Text Sections 228-230
Using a metaphor of a fruit-bearing, wish-fulfilling tree, Śāntideva teaches that the virtues of bodhicitta do not come to an end but increase unceasingly.
Whatever deed, virtuous or non-virtuous, we have committed, we must experience the karmic ripening of that deed. Once the karmic ripening [rnam smin] is experienced, however, this particular karma has ended, perished or exhausted itself. Each individual karma is impermanent and comes to a conclusion.
Virtuous deeds can be ’defiling virtue’ [zag bcas kyi dge ba] or ’non-defiling virtue’ [zag med gyi dge ba]. Defiling virtue is an ordinary wholesome deed, performed by ordinary people within the normal dualistic framework of their minds. Non-defiling virtues are wholesome deeds performed by an individual who has realized the absolute bodhicitta [don dam sems bskyed].
All other virtues [dge ba gzhang gang] means any kind of virtue not embraced by bodhicitta, any kind of ’defiling virtue’ [zag bcas kyi dge ba], such as refraining from killing, stealing, lying, sexual misconduct, taking intoxicants and so forth, that is carried out without being motivated by bodhicitta. Such ordinary virtues, which concord with ordinary merit [bsod nams cha mthun gyi dge ba] but are not embraced by bodhicitta, merely lead to rebirth in one of the higher realms. Once that merit is exhausted, the individual will revert from these states and again take rebirth in the lower realms. This limited virtue is exemplified by the fruit of the plantain tree (banana tree) [chu shing], a tree which bears fruit only once and then perishes.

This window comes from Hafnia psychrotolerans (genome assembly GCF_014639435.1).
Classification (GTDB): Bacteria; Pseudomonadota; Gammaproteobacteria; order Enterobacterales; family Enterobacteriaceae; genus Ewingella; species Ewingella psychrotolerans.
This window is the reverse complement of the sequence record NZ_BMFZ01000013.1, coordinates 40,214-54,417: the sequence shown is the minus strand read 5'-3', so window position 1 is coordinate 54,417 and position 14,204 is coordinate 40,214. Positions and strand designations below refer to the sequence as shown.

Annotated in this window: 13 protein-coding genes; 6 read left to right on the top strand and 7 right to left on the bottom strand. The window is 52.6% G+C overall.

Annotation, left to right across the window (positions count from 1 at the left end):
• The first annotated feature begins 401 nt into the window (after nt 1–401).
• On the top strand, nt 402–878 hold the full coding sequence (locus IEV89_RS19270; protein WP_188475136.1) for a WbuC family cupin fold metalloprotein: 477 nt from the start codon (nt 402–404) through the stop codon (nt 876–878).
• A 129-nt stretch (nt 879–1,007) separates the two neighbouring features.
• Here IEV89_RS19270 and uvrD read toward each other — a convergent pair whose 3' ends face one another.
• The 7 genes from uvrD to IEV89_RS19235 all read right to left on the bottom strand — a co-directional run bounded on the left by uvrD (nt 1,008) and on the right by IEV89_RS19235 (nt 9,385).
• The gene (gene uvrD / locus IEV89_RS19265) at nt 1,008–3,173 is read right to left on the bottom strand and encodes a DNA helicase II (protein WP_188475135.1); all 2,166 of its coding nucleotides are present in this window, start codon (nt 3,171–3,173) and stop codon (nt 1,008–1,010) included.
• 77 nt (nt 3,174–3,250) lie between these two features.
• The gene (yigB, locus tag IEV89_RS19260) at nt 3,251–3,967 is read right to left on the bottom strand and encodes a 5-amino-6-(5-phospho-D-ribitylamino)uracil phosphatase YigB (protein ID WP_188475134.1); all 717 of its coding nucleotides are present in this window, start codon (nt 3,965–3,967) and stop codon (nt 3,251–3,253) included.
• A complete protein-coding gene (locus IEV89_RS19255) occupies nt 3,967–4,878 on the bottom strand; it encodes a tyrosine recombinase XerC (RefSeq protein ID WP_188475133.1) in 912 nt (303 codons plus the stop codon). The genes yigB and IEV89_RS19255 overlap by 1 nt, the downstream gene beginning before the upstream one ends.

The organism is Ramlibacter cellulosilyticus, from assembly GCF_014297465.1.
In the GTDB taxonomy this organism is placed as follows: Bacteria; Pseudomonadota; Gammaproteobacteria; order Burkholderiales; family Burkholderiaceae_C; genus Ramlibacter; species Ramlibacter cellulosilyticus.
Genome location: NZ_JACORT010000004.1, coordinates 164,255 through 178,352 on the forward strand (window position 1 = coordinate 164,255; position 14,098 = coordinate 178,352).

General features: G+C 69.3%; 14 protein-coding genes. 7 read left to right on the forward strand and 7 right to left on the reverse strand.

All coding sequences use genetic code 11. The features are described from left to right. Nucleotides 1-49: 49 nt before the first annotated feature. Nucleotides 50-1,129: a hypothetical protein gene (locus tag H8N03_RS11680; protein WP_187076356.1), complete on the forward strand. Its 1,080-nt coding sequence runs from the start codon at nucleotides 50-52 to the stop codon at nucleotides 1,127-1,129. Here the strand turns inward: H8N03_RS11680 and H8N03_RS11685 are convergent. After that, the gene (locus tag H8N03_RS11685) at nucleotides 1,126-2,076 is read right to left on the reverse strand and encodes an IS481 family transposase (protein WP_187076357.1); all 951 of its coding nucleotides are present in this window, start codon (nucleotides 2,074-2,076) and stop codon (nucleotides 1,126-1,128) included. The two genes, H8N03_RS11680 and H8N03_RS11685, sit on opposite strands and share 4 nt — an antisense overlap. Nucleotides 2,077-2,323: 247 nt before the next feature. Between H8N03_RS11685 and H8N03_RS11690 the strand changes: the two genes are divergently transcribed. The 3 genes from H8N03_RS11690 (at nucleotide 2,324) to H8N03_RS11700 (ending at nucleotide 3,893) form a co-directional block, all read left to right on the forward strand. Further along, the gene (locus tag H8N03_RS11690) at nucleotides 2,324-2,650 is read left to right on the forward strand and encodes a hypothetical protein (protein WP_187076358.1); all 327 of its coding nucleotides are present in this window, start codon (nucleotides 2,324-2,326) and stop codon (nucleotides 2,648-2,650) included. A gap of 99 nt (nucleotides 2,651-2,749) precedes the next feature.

Three types of persons can be identified according to the different kinds of virtue they accumulate. The three types of persons are: the lower type, referring to the ordinary worldly beings [’jig rten pa]; the more advanced type, śrāvakas and pratyekabuddhas, the followers of the Hīnayāna; and the highest kind of person, the Buddha and the bodhisattvas, the followers of the Mahāyāna.
Each of these three types of persons accumulates a different kind of virtue: 1) the lower type of person gathers virtue that concords with worldly merit [’jig rten gyi bsod nams cha mthun gyi dge ba], 2) the more advanced type gathers virtue that concords with the attainment of liberation [thar pa cha mthun gyi dge ba], and 3) the highest kind of person gathers the virtue that concords with the liberation of the greater vehicle [theg chen thar pa cha mthun gyi dge ba].
Virtue is always practiced with a mental aim [dmigs yul] in mind. If one’s motivation to practice virtue is wordly success and happiness or the achievement of a rebirth in the god realms, then that kind of virtue concords with ordinary worldly merit [’jig rten pa’i bsod nams cha mthun pa’i dge ba]. Such virtue ends as soon as the merit has ripened into the fruition.
Even virtue that concords with liberation, like the virtue of the śrāvakas and pratyekabuddhas, perishes once they have reached the state called nirvāṇa without remainder [lhag med myang ’das].1 Śrāvakas and pratyekabuddhas have no fixations concerning the five aggregates [phung po lnga]. They do not retain the slightest residual of any aggregate that remains under the power of the truth of suffering and the truth of the origin of suffering [sdug bsngal dang kun ’byung gyi bden pa’i phung po].
The skandhas develop as a result of ego-clinging [bdag ’dzin]. Since śrāvakas and pratyekabuddhas have completely overcome clinging to a personal identity [gang zag gi bdag], without the slightest remainder, they have gained the fruition. Thus, they no longer retain any fixations on any aggregates subject to the truth of suffering and the truth of the origination of suffering.
The moment they reach the level of an arhat, they are freed from the suffering of change [’gyur ba’i sdug bsngal] and from suffering upon suffering [sdug bsngal gyi sdug bsngal]. The arhats even have the power to dissolve their bodies. Sometimes they rise up into the sky and dissolve like a rainbow; sometimes their bodies burst into fire and are completely consumed. Arhats pass away by demonstrating various magical powers [rdzu ’phrul], but since they retain subtle fixations in their minds, they cannot achieve the ’rainbow body’ [’ja’ lus] or the ’fading out of atoms’ [rdul phran du dengs] as can great Dzogchen and Mahāmudra masters.